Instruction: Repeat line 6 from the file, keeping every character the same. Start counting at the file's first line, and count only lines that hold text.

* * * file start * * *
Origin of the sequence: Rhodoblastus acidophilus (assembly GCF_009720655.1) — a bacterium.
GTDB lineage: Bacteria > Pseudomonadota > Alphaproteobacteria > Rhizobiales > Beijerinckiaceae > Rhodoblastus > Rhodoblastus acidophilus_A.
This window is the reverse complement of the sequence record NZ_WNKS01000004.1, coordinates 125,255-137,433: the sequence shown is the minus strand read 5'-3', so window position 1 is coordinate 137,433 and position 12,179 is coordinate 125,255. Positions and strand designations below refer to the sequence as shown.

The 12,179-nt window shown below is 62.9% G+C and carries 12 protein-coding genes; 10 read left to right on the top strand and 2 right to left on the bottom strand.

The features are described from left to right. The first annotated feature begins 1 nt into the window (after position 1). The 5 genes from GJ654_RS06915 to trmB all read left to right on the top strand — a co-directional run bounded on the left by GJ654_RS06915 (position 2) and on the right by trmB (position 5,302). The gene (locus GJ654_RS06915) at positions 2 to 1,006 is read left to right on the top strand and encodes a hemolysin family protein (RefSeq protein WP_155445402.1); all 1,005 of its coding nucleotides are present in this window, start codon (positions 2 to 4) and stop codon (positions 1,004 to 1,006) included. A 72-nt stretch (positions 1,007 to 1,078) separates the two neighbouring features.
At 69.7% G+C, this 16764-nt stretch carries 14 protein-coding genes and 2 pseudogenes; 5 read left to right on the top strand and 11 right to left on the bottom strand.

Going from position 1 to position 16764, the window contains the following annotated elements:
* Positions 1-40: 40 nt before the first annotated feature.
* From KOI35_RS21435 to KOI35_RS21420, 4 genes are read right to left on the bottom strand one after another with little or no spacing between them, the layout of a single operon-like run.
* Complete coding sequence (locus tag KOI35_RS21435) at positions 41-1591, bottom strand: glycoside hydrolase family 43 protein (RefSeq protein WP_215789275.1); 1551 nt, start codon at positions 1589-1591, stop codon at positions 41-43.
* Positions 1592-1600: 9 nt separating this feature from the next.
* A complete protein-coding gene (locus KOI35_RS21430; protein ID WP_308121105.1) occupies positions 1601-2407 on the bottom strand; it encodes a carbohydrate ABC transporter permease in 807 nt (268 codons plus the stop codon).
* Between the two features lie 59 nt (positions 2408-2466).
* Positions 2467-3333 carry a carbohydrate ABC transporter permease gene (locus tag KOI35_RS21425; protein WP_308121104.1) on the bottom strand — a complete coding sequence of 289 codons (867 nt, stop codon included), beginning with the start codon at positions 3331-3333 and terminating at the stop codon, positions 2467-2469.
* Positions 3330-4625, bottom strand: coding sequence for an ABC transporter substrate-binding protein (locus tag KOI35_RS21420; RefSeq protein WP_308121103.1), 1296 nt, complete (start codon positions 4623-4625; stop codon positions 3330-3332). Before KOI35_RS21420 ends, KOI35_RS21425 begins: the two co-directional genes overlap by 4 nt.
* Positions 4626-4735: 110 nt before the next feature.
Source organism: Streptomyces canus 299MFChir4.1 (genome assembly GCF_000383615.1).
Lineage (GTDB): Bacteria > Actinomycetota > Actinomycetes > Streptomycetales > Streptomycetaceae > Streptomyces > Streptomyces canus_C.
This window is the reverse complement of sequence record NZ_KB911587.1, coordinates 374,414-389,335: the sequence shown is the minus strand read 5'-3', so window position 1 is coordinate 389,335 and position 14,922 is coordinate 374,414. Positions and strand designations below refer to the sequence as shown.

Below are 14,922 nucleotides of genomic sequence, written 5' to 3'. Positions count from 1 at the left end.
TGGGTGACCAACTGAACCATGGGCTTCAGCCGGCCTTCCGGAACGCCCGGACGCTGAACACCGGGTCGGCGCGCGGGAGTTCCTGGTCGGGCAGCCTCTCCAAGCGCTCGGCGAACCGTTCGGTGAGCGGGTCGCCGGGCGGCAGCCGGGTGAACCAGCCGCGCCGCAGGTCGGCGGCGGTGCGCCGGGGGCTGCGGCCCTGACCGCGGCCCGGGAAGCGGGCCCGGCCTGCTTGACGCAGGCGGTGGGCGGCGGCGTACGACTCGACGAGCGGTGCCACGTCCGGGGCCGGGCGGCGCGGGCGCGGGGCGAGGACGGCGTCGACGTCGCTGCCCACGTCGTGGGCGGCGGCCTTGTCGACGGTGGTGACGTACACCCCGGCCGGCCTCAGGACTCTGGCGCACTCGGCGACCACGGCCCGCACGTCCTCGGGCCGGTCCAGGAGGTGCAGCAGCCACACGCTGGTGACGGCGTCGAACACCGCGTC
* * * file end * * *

At 69.7% G+C, this 16764-nt stretch carries 14 protein-coding genes and 2 pseudogenes; 5 read left to right on the top strand and 11 right to left on the bottom strand.